Here’s what troubled me: Most of the evidence in the book fed into a single narrative. I found myself thinking: Are there studies that muddy the narrative that weren’t included? In my own work, I’ve seen that the variation in effectiveness within classes of programs can often be at least as high as the variation across classes of programs.

Tough has really innovated here, with a slim, accessible book accompanied by a host of on-line resources. I don’t object to a narrative, but I’ll propose an addition for future work. Technical readers would benefit from an online appendix that characterizes the universe of studies that Tough reviewed, which studies don’t fit the narrative, and why they didn’t make it into the book.

How should you consume this book? The hardcover book – coming in at a clean 114 pages – is beautiful but has no references and no figures (just, you know, words); so it’s great for getting the argument but insufficient for a reader who wants to know exactly which studies are driving the conclusions. The audiobook – which I listened to, and is narrated well by Tough – has the same advantage (easy!) and disadvantage (sources!).
Tough has also provided a free version on-line, complete with blog-style links to sources, relevant charts, figures, and videos. (It’s pretty cool.) I’ve drawn on that heavily for this post. You can download a PDF.

Read more book reviews on Development Impact.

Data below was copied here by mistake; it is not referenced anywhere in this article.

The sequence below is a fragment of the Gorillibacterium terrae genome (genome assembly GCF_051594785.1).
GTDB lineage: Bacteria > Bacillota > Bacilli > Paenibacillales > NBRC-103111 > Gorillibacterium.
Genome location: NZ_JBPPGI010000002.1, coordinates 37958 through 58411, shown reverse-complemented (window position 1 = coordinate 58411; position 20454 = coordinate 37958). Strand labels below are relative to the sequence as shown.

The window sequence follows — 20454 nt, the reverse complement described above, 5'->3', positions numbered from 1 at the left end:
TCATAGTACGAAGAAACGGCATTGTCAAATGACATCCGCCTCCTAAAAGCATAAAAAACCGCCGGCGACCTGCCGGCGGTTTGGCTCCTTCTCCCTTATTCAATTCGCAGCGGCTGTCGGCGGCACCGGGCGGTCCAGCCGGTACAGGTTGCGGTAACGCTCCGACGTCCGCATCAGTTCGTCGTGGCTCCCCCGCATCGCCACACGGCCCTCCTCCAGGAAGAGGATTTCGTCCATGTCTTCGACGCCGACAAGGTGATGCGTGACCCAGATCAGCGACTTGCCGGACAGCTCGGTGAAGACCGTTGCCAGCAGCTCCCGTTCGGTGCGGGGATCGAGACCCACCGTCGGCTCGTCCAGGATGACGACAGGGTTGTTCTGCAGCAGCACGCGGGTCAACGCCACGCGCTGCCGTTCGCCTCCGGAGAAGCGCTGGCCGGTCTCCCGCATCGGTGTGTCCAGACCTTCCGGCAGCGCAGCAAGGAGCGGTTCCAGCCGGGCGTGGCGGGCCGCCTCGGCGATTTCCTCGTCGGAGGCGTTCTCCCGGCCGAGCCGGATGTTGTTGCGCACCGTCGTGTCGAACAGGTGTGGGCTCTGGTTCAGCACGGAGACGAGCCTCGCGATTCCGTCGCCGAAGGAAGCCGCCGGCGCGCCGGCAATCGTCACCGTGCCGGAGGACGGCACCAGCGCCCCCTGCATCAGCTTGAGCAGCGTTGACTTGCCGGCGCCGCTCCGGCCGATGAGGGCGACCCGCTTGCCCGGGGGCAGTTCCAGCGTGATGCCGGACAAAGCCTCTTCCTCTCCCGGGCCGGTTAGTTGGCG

Comments

Submitted by Benjamin on

David, nice review. Two questions:

1) What does success ("doing much better in adulthood") look like? Meaning is this considered in terms of job 9yes/no or job quality), in terms of university degree, in terms of salary? Once could define success as happiness as well, and there are many definition of that. So from your point of view, if you had to correlate the programs talked about in your blog with success, which definition of success would you use?

2) What would be your advice regarding finding similar evidence of correlation between programs targeted at older youth (secondary and tertiary education age) which bet on developing "soft skills" such as conflict management, purpose definition, career planning, leadership, soft business skills, civic engagement, etc. and the employability or social integration of these youth?

Thanks,

Benjamin Herzberg

Thank you, Benjamin. In this case, much better in adulthood is shorthand for a range of outcomes. The specific outcomes depend on the study, but they include higher income, higher employment, fewer arrests, more likely to have completed tertiary education, etc. Of course, it's hard to define success, but income and employment are, I believe, useful summary indicators. (Employment in particular is highly correlated with happiness in happiness research.)

On programs for older youth, I haven't seen as much evidence. That doesn't mean it doesn't exist; I just haven't found it. My intuition would be that it's harder to develop those soft skills the older you get, but my intuition would also be that it is still possible to change those skills and observe returns. We do see, for example, evidence that conflict leads to greater cooperation. Of course, no one would recommend conflict, but it provides evidence that socioemotional behaviors and engagement can be changed, hopefully by less traumatic processes. I look forward to seeing more impact evaluations around this.